I would advise against any new design based on ARM7 - it is a legacy ARM architecture. You should check the the vendor's part status and planned obsolescence for any part you intend to design in. No vendor is releasing new designs based on ARM7.
I would also suggest that for DSP algorithms, the DSP features of the Cortex-M4 are more important than its floating point. The ARM Cortex-M CMSIS includes a DSP library that takes advantage of this. Either way fixed-point DSP algorithms will be far more efficient than using floating point.
Cortex-M is a far more efficient design that ARM7 achieving 1.2 DMIPS per MHz compared to less than 1.0 DMIPS per MHz. That coupled with DSP instructions, floating-point, and separate buses for on-chip flags, RAM and peripherals make most code significantly faster on Cortex-M.
The Cortex-M architecture defines the SYSCLK and interrupt controller, wheras on ARM7 these are defined by the chip vendor and vary between vendors making porting of code between them more difficult.
STM32F4xx parts run at upto 180MHz; Most ARM7 parts are 60MHz or less.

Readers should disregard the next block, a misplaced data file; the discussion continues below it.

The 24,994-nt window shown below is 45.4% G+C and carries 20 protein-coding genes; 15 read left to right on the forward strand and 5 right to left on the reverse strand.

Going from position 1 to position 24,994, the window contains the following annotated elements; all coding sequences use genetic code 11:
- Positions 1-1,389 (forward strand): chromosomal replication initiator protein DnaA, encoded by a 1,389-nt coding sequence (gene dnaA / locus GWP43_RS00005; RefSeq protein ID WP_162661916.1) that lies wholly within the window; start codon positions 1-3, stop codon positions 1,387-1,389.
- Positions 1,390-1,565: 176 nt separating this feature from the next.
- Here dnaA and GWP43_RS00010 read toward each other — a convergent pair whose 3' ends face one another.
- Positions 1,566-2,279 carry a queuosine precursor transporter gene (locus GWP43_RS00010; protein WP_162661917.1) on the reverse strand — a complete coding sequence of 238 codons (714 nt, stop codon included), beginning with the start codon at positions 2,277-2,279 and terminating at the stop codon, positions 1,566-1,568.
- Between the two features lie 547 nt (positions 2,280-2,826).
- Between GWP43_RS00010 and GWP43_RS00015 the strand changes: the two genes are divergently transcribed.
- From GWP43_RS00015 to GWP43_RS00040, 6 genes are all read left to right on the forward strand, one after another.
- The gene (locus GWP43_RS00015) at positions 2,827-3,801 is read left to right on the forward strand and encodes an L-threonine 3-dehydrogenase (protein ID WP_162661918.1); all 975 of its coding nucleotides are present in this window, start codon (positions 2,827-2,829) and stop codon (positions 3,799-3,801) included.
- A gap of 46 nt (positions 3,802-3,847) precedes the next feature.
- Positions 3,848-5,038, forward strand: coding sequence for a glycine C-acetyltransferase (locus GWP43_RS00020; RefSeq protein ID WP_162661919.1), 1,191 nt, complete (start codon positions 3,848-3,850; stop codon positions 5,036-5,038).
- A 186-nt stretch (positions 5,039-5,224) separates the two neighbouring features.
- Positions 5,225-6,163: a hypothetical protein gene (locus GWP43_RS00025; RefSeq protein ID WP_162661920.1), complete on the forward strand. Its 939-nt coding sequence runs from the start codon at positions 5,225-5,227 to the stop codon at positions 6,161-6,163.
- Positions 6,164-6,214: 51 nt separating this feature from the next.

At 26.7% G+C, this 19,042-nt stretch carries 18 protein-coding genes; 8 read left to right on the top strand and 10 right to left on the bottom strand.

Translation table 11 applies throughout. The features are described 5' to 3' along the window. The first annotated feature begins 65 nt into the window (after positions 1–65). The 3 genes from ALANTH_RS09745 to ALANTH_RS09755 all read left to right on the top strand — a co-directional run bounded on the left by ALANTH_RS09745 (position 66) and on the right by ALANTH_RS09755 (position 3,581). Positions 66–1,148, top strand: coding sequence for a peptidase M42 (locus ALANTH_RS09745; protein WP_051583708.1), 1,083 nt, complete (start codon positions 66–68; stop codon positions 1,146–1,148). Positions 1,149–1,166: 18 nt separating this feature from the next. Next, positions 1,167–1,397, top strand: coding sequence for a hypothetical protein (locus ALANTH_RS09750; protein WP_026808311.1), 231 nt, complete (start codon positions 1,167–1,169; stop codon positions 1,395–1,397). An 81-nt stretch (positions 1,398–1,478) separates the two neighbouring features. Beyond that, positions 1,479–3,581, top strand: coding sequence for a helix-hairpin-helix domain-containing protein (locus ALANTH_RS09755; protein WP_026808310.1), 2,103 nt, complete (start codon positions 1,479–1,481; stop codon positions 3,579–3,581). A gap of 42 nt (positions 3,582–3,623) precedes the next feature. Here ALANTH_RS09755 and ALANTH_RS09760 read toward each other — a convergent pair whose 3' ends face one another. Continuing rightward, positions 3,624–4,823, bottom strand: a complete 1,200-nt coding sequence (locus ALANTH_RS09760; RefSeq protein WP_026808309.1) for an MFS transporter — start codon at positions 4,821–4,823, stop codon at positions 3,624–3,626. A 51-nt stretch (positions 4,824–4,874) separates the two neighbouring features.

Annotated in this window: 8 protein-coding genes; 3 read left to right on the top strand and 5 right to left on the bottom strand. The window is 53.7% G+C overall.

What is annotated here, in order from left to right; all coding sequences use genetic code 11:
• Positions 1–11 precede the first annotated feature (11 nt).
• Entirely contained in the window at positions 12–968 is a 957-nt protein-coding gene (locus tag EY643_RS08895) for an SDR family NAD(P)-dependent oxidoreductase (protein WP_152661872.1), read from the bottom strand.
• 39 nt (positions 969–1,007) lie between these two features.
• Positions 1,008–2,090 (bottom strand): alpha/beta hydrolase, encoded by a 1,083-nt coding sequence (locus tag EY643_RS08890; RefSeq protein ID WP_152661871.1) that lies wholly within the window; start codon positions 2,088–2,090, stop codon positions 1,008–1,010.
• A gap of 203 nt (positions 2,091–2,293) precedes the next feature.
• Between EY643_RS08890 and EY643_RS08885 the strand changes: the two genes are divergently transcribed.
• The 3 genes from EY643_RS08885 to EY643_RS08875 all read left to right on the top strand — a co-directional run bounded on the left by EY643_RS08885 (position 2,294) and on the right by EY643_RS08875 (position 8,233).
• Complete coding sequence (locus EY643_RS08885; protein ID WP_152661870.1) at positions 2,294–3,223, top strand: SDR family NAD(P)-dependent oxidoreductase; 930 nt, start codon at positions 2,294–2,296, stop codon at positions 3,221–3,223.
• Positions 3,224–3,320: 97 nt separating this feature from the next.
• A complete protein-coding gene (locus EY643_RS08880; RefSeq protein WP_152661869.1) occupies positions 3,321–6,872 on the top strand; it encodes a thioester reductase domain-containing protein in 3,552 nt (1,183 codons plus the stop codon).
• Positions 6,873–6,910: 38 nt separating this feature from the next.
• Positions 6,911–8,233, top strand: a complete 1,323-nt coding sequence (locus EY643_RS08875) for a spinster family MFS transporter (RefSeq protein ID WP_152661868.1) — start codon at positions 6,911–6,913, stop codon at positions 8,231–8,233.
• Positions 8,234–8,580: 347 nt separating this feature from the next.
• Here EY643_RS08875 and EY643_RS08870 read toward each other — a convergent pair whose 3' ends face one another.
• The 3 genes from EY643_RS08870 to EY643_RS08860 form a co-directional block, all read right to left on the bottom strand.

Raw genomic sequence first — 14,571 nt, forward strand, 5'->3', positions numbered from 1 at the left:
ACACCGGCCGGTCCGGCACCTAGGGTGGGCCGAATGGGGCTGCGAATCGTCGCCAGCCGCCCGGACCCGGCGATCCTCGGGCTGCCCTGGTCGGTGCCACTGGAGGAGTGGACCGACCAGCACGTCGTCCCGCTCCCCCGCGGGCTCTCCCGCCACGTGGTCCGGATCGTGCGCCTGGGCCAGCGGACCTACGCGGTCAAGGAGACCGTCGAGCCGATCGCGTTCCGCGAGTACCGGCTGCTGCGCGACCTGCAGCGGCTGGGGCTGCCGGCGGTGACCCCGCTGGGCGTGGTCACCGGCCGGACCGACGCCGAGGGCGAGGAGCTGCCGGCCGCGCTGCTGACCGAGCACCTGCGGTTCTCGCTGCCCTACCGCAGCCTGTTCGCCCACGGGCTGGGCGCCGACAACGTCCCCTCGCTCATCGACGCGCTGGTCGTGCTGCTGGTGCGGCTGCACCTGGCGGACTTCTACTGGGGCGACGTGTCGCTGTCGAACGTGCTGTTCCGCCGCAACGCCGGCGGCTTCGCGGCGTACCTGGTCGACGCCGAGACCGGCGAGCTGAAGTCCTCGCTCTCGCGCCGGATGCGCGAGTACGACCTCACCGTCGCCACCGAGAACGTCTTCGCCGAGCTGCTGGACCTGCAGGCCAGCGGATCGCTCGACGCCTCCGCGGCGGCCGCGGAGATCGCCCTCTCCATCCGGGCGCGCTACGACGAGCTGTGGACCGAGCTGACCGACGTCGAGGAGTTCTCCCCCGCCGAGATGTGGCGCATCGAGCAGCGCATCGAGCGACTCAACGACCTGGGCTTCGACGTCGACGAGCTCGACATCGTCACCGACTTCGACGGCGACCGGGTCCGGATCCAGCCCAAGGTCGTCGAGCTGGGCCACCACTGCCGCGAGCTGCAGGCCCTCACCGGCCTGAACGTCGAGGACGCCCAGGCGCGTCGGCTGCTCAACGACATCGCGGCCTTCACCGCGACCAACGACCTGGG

Performing a comparison using floating point is almost pointless. Floating point hardware will easily outperform software floating point necessary on ARM7 by a factor of 5 to 10 at least. Unless your application can cope with that drop in performance, it is unsuited to ARM7. However, most applications do not need floating point. Integer or fixed point algorithms can run around 5 times faster than software floating point, so compete with hardware floating point. Remember also that the Cortex-M4 FPU is single precision only.
It would be more reasonable to be comparing Cortex-M3 with Cortex-M4 to test the sensitivity of your application to lack of hardware FP and DSP support.
SDIO performance will be limited by the SDIO interface and the SD card itself (which vary widely in performance even at the same "speed rating") - the load imposed on the processor itself will be very low, or it will spend most of its time waiting for data if your application busy-waits rather than doing something useful while waiting on the SD card. The use of DMA transfers can make the CPU load more-or-less negligible.
The following diagram illustrates how ARM7 is positioned compared with Cortex-M4. The latter is both higher performance and greater capability. At the same clock frequency, Cortex-M4 sites between ARM9 and ARM11 on the performance scale.
I do not think that you need to perform any benchmark tests comparing ARM7 and Cortex M4 since the broad performance figures are already available. What you could perhaps do is measure the CPU load of your existing application on its current platform. If it is low (perhaps < 20%) and it spends most of its time idle, then ARM7 might be feasible. Of course if your application is not running on an RTOS or scheduler with an idle task, then measuring true CPU load might be difficult.